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Selek, H., Basarir, K., Yildiz, Y., et al. (2008) Cemented Endoprosthetic Replacement for Metastatic Bone Disease in the Proximal Femur. Journal of Arthroplasty, 23, 112-117.
https://doi.org/10.1016/j.arth.2006.11.016

has been cited by the following article:

  • TITLE: Efficiency and Advantages of Percutaneous Femoroplasty versus Proximal Femoral Replacement for Proximal Femur Metastases

    AUTHORS: Jinming Zhang, Jianfa Xu, Ze Li, Xiaoyu Zhang, Hongzeng Wu, Helin Feng

    KEYWORDS: Percutaneous Femoroplasty, Proximal Femoral Replacement, Bone Metastasis, Proximal

    JOURNAL NAME: Open Journal of Orthopedics, Vol.8 No.10, September 30, 2018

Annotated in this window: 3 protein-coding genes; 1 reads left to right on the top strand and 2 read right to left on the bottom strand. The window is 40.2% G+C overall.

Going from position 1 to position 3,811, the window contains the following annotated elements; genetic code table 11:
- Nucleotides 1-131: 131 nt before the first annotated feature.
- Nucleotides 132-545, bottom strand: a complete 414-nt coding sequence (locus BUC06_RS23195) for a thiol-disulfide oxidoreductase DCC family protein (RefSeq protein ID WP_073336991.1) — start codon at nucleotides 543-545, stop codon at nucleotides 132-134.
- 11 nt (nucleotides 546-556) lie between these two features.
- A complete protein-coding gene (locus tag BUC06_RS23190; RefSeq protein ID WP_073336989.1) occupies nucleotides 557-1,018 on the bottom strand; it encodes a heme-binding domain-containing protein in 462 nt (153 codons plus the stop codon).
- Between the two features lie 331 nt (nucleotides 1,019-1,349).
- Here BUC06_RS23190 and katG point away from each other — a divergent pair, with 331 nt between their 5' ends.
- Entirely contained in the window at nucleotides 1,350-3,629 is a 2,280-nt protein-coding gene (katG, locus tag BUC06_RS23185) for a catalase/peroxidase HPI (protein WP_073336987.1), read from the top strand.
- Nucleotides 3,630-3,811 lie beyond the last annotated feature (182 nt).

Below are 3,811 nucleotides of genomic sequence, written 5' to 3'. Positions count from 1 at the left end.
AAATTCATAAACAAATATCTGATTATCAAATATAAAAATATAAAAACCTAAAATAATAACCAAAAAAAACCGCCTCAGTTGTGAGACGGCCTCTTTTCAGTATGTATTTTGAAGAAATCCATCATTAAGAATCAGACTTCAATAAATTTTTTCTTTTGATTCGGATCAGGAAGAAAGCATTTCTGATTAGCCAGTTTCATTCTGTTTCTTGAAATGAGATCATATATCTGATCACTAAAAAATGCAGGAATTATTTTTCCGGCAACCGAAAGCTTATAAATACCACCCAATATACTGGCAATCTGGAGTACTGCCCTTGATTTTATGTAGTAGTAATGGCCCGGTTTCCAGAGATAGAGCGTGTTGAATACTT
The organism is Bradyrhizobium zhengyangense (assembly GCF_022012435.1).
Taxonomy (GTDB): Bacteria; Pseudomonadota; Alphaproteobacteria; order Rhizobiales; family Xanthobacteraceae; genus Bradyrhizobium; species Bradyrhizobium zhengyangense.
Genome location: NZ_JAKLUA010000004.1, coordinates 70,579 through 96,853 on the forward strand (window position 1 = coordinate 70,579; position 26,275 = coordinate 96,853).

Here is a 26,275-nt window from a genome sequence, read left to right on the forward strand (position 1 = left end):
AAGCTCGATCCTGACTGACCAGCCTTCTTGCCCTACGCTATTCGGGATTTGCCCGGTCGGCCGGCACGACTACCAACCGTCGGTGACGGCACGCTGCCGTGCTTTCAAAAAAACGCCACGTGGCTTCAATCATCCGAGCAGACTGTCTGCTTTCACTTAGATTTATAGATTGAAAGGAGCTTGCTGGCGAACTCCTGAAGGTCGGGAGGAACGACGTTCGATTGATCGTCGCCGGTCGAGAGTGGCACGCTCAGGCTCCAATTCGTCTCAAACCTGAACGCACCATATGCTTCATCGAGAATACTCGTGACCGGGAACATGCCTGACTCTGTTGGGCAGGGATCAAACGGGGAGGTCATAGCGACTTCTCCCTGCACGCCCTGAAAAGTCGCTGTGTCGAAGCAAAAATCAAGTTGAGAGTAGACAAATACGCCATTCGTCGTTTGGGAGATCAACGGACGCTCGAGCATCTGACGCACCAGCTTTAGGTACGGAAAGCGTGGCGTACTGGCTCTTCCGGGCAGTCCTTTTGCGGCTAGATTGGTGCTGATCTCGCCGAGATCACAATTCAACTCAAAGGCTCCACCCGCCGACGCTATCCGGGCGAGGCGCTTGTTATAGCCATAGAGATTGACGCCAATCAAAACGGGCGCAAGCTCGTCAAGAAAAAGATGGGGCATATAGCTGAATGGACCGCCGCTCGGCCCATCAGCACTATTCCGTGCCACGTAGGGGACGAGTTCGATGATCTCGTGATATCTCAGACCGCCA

ABSTRACT: Background: The proximal femur is the most common site of bone metastasis, and metastasis at this site can cause chronic, intolerable pain and even result in pathologic fractures, thereby negatively affecting patients’ quality of life. Selecting an appropriate method for resecting metastasis within the proximal femur requires thorough consideration of various factors, including the biological behavior of the primary tumor, the extent of the femur lesion, the current general systemic condition of the patient, and perioperative risks. Objective: To compare the perioperative safety of and early functional recovery following percutaneous femoroplasty (PFP) and proximal femoral replacement (PFR) in treating patients with metastasis of the proximal femur. Methods: We retrospectively analyzed the cases of 53 patients with proximal femur metastases who received surgical treatment by either PFP (n = 28) or PFR (n = 25). Perioperative blood loss, surgical time, and perioperative complications were compared between groups. Pain intensity according to the visual analogue scale (VAS) and early postoperative function according to the Karnofsky Performance Scale (KPS) were evaluated at 3, 7, and 30 days as well as 6 months after surgical treatment. Results: In the PFP group, the VAS scores were lower soon after operation than preoperation (P 0.05). PFP significantly and immediately improved patients’ quality of life as measured by the KPS in the early period after surgery (preoperative vs 3 days postoperative, P